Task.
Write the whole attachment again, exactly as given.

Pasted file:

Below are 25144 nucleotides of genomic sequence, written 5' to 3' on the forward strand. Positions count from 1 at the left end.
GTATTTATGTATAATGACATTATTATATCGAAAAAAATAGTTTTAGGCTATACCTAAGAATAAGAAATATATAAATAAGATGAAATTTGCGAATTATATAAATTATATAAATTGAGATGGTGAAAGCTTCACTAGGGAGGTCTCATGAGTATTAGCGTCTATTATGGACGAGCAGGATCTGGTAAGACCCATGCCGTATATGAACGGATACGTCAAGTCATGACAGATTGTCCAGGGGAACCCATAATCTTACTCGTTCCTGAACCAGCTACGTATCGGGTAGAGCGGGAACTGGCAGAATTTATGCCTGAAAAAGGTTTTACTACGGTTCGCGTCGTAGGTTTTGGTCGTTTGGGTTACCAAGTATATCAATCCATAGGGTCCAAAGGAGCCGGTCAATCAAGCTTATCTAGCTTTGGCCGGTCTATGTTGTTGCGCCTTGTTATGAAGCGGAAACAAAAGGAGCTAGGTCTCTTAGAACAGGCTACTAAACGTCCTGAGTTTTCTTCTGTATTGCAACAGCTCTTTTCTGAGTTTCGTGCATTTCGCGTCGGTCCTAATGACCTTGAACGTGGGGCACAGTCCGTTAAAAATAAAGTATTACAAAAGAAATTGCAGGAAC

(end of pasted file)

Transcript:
Below are 25144 nucleotides of genomic sequence, written 5' to 3' on the forward strand. Positions count from 1 at the left end.
GTATTTATGTATAATGACATTATTATATCGAAAAAAATAGTTTTAGGCTATACCTAAGAATAAGAAATATATAAATAAGATGAAATTTGCGAATTATATAAATTATATAAATTGAGATGGTGAAAGCTTCACTAGGGAGGTCTCATGAGTATTAGCGTCTATTATGGACGAGCAGGATCTGGTAAGACCCATGCCGTATATGAACGGATACGTCAAGTCATGACAGATTGTCCAGGGGAACCCATAATCTTACTCGTTCCTGAACCAGCTACGTATCGGGTAGAGCGGGAACTGGCAGAATTTATGCCTGAAAAAGGTTTTACTACGGTTCGCGTCGTAGGTTTTGGTCGTTTGGGTTACCAAGTATATCAATCCATAGGGTCCAAAGGAGCCGGTCAATCAAGCTTATCTAGCTTTGGCCGGTCTATGTTGTTGCGCCTTGTTATGAAGCGGAAACAAAAGGAGCTAGGTCTCTTAGAACAGGCTACTAAACGTCCTGAGTTTTCTTCTGTATTGCAACAGCTCTTTTCTGAGTTTCGTGCATTTCGCGTCGGTCCTAATGACCTTGAACGTGGGGCACAGTCCGTTAAAAATAAAGTATTACAAAAGAAATTGCAGGAAC